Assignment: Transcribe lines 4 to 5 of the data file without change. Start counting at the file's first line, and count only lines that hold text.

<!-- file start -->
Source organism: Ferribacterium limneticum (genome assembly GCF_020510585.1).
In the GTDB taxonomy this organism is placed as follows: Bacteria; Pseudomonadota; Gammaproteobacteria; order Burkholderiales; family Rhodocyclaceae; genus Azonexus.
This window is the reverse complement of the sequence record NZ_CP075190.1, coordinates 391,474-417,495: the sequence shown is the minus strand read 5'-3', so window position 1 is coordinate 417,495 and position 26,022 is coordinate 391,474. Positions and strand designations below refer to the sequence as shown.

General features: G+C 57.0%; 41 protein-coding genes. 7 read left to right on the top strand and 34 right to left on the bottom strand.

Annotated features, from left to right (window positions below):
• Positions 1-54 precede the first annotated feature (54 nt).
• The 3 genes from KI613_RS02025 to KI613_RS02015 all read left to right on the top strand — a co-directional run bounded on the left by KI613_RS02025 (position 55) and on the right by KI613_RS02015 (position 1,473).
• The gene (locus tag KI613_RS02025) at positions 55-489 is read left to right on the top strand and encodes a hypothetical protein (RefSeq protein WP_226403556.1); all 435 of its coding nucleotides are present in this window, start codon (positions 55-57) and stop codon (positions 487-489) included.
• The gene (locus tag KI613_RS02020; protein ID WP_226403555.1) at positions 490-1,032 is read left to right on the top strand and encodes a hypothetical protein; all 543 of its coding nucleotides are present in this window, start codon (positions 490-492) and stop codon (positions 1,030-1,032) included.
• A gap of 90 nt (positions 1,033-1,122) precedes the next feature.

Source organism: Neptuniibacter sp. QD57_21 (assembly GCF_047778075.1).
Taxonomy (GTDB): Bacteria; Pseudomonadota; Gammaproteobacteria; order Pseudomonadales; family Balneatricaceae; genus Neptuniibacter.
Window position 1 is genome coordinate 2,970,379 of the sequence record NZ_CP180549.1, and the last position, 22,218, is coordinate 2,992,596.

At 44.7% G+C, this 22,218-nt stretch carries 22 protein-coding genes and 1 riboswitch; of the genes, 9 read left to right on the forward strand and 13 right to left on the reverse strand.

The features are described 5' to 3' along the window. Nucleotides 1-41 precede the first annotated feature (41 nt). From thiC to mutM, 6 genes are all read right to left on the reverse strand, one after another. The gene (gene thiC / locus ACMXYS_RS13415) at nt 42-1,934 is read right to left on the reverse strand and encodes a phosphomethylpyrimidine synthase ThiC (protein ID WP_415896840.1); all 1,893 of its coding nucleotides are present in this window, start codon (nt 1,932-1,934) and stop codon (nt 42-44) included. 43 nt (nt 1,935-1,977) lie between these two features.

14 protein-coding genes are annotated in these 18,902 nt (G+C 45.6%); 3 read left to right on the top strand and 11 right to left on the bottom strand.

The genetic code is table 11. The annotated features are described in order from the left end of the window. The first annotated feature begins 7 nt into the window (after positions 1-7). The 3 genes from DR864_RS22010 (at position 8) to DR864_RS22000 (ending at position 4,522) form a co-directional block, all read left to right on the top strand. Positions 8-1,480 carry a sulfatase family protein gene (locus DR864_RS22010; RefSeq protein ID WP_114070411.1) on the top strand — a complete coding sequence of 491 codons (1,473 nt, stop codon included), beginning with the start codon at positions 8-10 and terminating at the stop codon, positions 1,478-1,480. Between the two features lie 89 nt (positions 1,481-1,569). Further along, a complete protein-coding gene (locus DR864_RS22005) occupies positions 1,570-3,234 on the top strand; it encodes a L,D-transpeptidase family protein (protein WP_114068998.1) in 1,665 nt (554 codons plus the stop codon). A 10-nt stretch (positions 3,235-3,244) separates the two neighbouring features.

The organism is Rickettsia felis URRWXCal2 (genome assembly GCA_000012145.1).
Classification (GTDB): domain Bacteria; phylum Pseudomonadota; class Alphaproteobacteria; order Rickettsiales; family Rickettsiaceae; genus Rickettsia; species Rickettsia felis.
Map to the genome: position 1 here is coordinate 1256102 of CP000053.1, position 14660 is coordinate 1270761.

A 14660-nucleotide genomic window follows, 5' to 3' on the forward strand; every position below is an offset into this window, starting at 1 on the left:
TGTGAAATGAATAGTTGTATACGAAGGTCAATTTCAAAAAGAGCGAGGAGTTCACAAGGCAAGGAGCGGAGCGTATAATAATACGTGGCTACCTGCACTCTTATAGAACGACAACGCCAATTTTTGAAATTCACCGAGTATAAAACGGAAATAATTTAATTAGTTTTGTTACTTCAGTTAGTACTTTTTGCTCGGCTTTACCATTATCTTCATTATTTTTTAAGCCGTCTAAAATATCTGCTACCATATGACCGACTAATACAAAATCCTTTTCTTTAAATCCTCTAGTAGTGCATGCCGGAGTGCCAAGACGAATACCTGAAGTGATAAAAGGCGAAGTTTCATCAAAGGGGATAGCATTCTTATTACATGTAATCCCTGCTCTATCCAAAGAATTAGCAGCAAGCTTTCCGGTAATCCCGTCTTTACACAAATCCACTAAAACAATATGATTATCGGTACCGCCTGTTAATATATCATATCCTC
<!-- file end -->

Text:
General features: G+C 57.0%; 41 protein-coding genes. 7 read left to right on the top strand and 34 right to left on the bottom strand.

Annotated features, from left to right (window positions below):